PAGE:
Christ Church Tonbridge
This is an exciting year for the UK with the Diamond Jubilee celebrations in June followed by the Olympic Games in July. But before all that we have the excitement of Easter.
On the 5th April we have our Maundy Thursday Communion Service which begins with a simple meal at 7pm. This year we will be sharing our meal and service with the fellowship from Tudeley and Five Oak Green LEP. This special service will be an opportunity to remember the last supper that was shared by our Lord and his disciples. It’s important to think back to that evening in the upper room as Jesus told his friends of the sacrifice that he was about to make for all his disciples. From that moment on every time that we share the elements of bread and wine we remember the Lord’s death until he comes again.
On Good Friday at 10am we will have a service to give thanks to God for gift of his Son. As Jesus gave his life on the cross he took our sin upon himself and gave all those who believe on him the promise of forgiveness and eternal life. Please join us if you can as we praise and worship the Saviour of the world.
On Easter Day we will have an all age celebration service at 10am where we will praise and worship the risen Jesus. As the women who had witnessed the death of Jesus came to his tomb to find it empty, we will think again of what that meant to them and us as we worship our risen Lord Jesus Christ.
It is going to be an exciting year but nothing is more thrilling than the knowledge that we have a God who loves us so much he was prepared to give everything so that we could be with him for ever.
With love in Christ,
THOUGHT FOR THE WEEK Wednesdays at 12.45 pm
A 20-minute lunchtime service Prayers – Songs – “Thought for the Week”
Please come and join us. Everyone is welcome.
Next itemChristian Aid Week (13 – 19 May 2012) at Christ Church
Once again, in May this year Christ Church will be joining with other Churches in Tonbridge and throughout the country in an unparalleled act of Christian witness to our communities – showing them we care about justice and poor people.
Christian Aid has a vision – an end to poverty. By being part of this week, we are not only funding life changing projects, we’re helping tackle root causes of poverty.
Last year the Churches in Tonbridge and District raised some £5700 by way of door –to-door collections on the streets in our neighbourhood. In these difficult financial times, the world’s poorest people need our time, prayers and financial support more than ever. Christian Aid Week helps us to give people the opportunity to be generous – and by far the majority are!
If you can help this year by delivering envelopes, collecting envelopes, or by co-ordinating collections from different groups and Churches, please join us this year, giving your names to John Wynne ,Nigel Munns or your house/cell group leader.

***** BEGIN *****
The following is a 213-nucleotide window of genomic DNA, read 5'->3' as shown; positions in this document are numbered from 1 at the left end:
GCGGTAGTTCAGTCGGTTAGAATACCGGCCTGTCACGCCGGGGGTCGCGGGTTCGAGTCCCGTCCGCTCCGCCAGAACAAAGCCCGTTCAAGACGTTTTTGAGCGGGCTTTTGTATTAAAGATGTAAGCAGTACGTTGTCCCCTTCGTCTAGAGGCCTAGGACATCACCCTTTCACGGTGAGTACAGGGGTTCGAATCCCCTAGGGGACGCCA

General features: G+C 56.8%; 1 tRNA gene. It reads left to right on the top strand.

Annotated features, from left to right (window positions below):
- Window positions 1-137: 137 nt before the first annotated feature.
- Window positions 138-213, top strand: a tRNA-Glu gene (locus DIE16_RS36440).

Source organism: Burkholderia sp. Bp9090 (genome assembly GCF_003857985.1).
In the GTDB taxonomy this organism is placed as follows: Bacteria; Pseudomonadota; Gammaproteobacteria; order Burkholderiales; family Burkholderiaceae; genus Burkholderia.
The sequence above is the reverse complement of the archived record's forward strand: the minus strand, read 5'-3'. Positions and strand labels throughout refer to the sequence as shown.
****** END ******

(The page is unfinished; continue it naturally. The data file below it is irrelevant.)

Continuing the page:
From the Editor: The next issue of The Messenger will be published in May 2012. News from any Christian organisation or charity you are involved with would be especially interesting for our readers—please send material for this issue to Lesley Cumming by Friday 20th April. email@example.com Tel: 833774
The power of standing together
Christian Aid Week tells the story of a community in Sierra Leone that has seen remarkable change. Tenneh Keimbay’s life turned around when the Methodist Church of Sierra Leone (MCSL) started to work in her town, distributing tools and teaching farmers simple food production techniques. She talks enthusiastically about the difference this has made: ‘Now the children eat two meals all year round, whereas before it was one. They are growing well; they don’t cry around me because of hunger. They are happy to go to school because something is in their stomach.’
The benefits of regular food speak for themselves. But the effects of the food production group have been more wide-ranging than this. Tenneh speaks of the huge difference working in a group has made to her. Acting together, the farmers can share their skills and work more efficiently. As she tells us, the bottom line is that ‘the group work provides more food’.
Tenneh speaks of the support and the encouragement that the farmers give to each other, and how much can be achieved when the community comes together. ‘What inspires me in life is unity,’ she says. ‘To me, unity means coming together to decide on one thing and take that forward.’
Now that they are no longer limited by hunger, the people of Gbap (pronounced Bap) have come together and successfully lobbied for a new school and an agricultural work centre for the community. The people of Gbap have taken their future into their own hands.
During Christian Aid Week, 15,000 churches across Britain and Ireland will organise house-to-house collections and events to raise funds to enable organisations like MCSL to carry out their work transforming communities such as Gbap. Christian Aid currently works with 507 partners in 47 countries in Africa, Asia, the Middle East, Latin America and the Caribbean, helping people to make change happen. Our donations will be multiplied many times over as many small actions come together to make a huge change. But the giving that takes place during Christian Aid Week is not one-way.